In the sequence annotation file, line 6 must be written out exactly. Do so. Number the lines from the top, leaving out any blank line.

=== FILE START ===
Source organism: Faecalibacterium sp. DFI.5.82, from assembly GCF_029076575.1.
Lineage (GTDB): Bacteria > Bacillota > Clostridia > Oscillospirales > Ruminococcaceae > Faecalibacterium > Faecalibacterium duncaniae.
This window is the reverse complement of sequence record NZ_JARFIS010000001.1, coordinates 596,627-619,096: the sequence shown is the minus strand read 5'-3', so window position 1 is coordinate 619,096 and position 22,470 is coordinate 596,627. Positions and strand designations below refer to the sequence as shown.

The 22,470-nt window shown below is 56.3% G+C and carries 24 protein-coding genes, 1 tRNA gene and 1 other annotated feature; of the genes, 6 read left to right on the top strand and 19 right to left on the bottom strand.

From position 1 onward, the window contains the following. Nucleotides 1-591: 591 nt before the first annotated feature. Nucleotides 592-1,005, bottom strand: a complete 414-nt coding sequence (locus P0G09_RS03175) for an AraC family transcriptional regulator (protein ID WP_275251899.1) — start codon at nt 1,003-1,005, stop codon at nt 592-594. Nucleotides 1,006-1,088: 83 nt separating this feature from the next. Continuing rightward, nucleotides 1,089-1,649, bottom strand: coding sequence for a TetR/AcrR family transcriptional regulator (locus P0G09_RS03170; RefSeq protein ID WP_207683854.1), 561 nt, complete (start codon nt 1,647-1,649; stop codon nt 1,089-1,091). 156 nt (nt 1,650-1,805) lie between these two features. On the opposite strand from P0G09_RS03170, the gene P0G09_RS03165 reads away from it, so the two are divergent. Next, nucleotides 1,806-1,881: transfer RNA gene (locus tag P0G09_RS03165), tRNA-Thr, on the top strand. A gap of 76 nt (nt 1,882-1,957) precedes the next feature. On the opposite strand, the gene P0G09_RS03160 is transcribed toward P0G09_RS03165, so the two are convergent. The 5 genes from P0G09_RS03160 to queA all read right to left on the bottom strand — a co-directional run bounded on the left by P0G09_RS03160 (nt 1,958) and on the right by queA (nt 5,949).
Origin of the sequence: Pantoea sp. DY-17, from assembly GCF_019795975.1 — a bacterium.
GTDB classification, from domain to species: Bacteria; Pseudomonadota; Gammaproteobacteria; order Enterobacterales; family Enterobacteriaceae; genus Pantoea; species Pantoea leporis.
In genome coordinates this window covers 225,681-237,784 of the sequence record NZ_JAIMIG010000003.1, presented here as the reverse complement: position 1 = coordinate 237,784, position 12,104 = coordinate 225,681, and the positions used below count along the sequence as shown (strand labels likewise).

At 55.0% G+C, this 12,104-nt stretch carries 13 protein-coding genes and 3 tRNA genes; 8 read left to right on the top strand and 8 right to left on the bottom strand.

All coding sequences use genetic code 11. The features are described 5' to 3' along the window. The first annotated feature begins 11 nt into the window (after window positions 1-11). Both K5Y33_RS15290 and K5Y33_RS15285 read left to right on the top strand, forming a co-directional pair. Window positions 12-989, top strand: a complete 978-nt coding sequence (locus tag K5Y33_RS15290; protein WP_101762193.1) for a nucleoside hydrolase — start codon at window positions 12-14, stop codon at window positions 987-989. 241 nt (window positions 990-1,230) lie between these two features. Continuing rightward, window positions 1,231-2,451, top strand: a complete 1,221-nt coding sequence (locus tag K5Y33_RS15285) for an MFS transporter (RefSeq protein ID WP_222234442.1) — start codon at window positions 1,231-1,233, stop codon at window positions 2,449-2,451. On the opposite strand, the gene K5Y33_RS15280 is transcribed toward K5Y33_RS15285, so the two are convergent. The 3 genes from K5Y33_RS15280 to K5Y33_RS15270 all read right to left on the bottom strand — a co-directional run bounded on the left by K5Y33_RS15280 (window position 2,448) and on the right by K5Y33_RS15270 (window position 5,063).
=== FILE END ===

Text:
Origin of the sequence: Pantoea sp. DY-17, from assembly GCF_019795975.1 — a bacterium.